Are We Trustless Yet?

Examining the importance of trustless finance with last night's Harvest Finance exploit
Oct 26, 20206 min read

Dear Bankless Nation,

I recently had a Twitter conversation with Bankless citizen Above Average Joe about the definition of ‘trustless’.

But what ‘trustless’ means is actually difficult to pin down.

Because making something ‘trustless’ is difficult in the first place. There are virtually endless attack vectors that could potentially reduce the trustlessness of a smart contract on Ethereum.

This is what we narrowed in on:

The lack of required belief that another party will behave in the the manner specified beforehand.

I like AAJ’s definition because it emphasizes the intent of a protocol. Code is deployed on Ethereum with a specific purpose in mind.

Sometimes code on Ethereum can do things that are separate from its intended purpose. And the by-product  of this are almost always things that go against the explicit goals of the code.

As we know, the DAO ‘hack’ wasn’t a true hack. Nothing on Ethereum can be ‘hacked’ because there’s no way to use code on Ethereum in an ‘unauthorized’ manner.

Either you can do it because the code allows for it, or you can’t because the code doesn’t allow for it. The DAO hack was an ‘unintended exploit’, which is appending a subjective rationale for how the DAO should have been used, versus how it was actually used.

I responded to Joe:

If we want a trustless economy in DeFi to exist, all subjectivity needs to be removed from the execution of code. If you, as a user, are making assumptions that the code will behave as intended, then it is not trustless.

There are no assumptions in trustless code.

A key component of a trustless economy is that we’re able to use smart contracts to remove assumptions about the intentions of other actors in the system. If using a smart contract requires assumptions of good faith from other actors in the system, then the system is not trustless.

John Adler really gets to the heart of the issue with his definition of ‘trustless’ with two rules:

So it boils down to this:

  1. You can always access your money
  2. No one else can access your money

Simple as that!

Using this framework for evaluating DeFi applications, the level of ‘trustlessness’ in the system extends far beyond ‘admin key risk’.

Admin key risk is the risk that the original deployers of a contract hold the admin keys to the contract, and thus aren’t trustless because it fails John Adlers rule #2: no one else can access your money.

Composability is the main reason why DeFi is so powerful, however it also means that simply removing admin keys does not mean that we have solved the second rule.

In other words, composability makes solving rule #2 much harder than simply removing admin keys—it adds a ton of new possible attack vectors that requires further hardening of a protocol in order to minimize user assumptions.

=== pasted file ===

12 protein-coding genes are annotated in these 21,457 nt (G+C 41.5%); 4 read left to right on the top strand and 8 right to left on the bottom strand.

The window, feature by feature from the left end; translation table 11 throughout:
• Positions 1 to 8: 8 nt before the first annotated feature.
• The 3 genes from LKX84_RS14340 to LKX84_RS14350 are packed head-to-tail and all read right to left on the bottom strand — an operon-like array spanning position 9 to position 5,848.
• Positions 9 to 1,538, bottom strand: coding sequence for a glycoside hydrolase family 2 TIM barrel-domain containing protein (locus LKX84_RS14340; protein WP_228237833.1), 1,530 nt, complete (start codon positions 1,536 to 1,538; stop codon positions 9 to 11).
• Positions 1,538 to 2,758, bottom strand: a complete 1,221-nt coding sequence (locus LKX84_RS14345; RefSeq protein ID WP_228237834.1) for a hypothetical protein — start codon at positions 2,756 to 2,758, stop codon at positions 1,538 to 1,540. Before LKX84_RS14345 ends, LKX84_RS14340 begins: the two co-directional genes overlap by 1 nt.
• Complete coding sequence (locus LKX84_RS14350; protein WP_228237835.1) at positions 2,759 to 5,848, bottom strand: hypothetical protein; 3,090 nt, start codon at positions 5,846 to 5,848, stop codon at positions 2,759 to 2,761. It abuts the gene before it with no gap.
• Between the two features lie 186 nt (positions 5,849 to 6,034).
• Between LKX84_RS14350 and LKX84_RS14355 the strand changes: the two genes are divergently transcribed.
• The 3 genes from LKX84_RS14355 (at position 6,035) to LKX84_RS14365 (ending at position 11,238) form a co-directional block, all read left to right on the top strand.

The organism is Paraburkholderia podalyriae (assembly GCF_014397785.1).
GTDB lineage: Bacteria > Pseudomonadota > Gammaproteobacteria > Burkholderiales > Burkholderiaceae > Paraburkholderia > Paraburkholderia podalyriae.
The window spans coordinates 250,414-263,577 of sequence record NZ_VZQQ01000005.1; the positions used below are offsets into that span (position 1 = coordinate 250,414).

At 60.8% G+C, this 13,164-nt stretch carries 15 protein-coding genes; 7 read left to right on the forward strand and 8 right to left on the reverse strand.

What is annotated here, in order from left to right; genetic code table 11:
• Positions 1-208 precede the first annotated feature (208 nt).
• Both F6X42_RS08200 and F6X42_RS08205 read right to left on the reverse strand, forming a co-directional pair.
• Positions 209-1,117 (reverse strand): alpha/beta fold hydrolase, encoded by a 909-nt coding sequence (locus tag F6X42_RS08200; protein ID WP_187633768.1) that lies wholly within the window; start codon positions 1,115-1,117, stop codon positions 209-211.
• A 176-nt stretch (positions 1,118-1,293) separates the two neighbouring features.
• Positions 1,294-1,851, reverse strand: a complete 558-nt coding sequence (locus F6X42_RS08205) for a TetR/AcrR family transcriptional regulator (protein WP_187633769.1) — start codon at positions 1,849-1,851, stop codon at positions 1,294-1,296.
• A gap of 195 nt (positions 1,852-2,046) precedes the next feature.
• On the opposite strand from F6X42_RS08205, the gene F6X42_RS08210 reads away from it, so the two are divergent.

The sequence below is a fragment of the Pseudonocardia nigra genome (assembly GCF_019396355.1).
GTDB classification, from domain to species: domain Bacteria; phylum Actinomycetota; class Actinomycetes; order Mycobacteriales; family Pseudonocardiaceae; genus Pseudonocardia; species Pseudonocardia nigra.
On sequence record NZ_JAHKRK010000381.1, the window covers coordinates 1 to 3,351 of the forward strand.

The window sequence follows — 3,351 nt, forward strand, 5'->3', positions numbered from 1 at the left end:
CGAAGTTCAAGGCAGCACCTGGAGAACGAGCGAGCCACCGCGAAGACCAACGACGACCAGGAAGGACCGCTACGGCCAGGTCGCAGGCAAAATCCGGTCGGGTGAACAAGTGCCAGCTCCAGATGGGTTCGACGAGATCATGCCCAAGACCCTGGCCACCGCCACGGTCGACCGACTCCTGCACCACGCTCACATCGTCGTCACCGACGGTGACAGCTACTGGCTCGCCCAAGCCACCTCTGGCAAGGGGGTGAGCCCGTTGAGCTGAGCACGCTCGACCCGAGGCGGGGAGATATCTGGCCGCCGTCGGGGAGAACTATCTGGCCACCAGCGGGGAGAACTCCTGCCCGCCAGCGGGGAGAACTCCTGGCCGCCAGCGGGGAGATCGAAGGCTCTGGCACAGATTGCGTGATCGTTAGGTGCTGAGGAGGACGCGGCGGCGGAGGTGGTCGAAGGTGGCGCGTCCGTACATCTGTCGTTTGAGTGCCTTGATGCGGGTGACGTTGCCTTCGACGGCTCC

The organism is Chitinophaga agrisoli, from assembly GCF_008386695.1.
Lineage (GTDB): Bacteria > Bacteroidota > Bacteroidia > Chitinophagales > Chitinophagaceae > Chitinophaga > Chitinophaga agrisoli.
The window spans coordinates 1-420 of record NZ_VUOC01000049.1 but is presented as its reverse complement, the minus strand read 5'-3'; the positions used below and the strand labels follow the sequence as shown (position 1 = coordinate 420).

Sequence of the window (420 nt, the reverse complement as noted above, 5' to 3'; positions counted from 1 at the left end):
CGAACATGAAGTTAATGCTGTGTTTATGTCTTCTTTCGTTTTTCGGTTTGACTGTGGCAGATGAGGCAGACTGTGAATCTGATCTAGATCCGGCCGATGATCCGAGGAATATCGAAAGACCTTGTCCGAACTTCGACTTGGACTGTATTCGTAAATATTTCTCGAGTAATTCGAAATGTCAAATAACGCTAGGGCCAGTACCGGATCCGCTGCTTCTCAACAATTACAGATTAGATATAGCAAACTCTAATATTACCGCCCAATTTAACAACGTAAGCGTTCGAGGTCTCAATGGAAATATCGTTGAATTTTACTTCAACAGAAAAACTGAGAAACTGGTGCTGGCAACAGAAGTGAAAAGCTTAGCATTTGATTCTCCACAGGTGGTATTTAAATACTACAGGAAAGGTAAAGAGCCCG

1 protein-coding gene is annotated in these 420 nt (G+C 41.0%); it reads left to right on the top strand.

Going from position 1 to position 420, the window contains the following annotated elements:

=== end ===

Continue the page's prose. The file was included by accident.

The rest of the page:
One More Time

We now see this conversation playing out once again with the Harvest.Finance attack that occurred last night.

Harvest.Finance—a yield aggregating protocol competing with yEarn—was a victim of an exploit that drained the contracts of $24M USD in stablecoins. The attacker then flushed these funds through RenBTC to wash the stolen funds.


Once again, we are now seeing this same conversation play out with the Farm exploit that occurred last night. But now, we can move though the regular BS of was it a hack? or an exploit? or arbitrage? and skip straight to it doesn’t matter, it wasn’t used as intended.

Scott Lewis of DeFi Pulse labels this as ‘a crime’.

While I agree with Scott here, I also want to de-emphasize the importance of it being ‘a crime’.

Courts and laws are for the world of subjectivity. Ethereum and smart contracts are for the world of objectivity.

According to Ethereum, code is law. Therefore, all protocols need operate under this assumption. If we want a trustless financial system to come to fruition, the only assumption that can be made is that openly-verifiable code is law, and that your protocol isn’t going to be protected by the social layer of the world.

No one is coming to save your contracts from exploits, so you better remove all possible trust assumptions before someone exploits all your value.

DeFi isn’t taking over the world until all assumptions have been removed.

Once this happens, then DeFi is truly unstoppable 🚀


Not financial or tax advice. This newsletter is strictly educational and is not investment advice or a solicitation to buy or sell any assets or to make any financial decisions. This newsletter is not tax advice. Talk to your accountant. Do your own research.

Disclosure. From time-to-time I may add links in this newsletter to products I use. I may receive commission if you make a purchase through one of these links. Additionally, the Bankless writers hold crypto assets. See our investment disclosures here.

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